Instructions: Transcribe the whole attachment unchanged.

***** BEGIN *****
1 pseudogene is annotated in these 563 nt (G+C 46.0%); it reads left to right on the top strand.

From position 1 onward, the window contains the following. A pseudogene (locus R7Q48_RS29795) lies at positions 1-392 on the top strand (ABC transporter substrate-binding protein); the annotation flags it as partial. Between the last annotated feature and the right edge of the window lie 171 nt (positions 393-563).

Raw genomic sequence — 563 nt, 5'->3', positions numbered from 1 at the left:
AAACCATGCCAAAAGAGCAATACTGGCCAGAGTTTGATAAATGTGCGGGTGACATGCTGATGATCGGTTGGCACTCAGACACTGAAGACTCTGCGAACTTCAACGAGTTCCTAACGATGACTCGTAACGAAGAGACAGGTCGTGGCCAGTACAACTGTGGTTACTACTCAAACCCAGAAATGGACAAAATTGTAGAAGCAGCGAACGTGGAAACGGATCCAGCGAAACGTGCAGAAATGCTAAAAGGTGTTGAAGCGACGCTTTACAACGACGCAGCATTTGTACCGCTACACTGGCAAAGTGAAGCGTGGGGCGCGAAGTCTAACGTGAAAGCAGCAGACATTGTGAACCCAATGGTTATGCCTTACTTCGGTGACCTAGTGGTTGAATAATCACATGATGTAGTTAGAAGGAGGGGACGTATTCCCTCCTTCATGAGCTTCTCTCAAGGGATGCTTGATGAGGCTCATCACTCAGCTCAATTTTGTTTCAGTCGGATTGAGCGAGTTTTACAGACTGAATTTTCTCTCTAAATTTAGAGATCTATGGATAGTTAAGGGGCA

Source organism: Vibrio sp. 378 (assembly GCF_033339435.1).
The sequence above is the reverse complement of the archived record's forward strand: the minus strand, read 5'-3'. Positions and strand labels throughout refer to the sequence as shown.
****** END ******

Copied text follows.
1 pseudogene is annotated in these 563 nt (G+C 46.0%); it reads left to right on the top strand.

From position 1 onward, the window contains the following. A pseudogene (locus R7Q48_RS29795) lies at positions 1-392 on the top strand (ABC transporter substrate-binding protein); the annotation flags it as partial. Between the last annotated feature and the right edge of the window lie 171 nt (positions 393-563).

Raw genomic sequence — 563 nt, 5'->3', positions numbered from 1 at the left:
AAACCATGCCAAAAGAGCAATACTGGCCAGAGTTTGATAAATGTGCGGGTGACATGCTGATGATCGGTTGGCACTCAGACACTGAAGACTCTGCGAACTTCAACGAGTTCCTAACGATGACTCGTAACGAAGAGACAGGTCGTGGCCAGTACAACTGTGGTTACTACTCAAACCCAGAAATGGACAAAATTGTAGAAGCAGCGAACGTGGAAACGGATCCAGCGAAACGTGCAGAAATGCTAAAAGGTGTTGAAGCGACGCTTTACAACGACGCAGCATTTGTACCGCTACACTGGCAAAGTGAAGCGTGGGGCGCGAAGTCTAACGTGAAAGCAGCAGACATTGTGAACCCAATGGTTATGCCTTACTTCGGTGACCTAGTGGTTGAATAATCACATGATGTAGTTAGAAGGAGGGGACGTATTCCCTCCTTCATGAGCTTCTCTCAAGGGATGCTTGATGAGGCTCATCACTCAGCTCAATTTTGTTTCAGTCGGATTGAGCGAGTTTTACAGACTGAATTTTCTCTCTAAATTTAGAGATCTATGGATAGTTAAGGGGCA

Source organism: Vibrio sp. 378 (assembly GCF_033339435.1).
The sequence above is the reverse complement of the archived record's forward strand: the minus strand, read 5'-3'. Positions and strand labels throughout refer to the sequence as shown.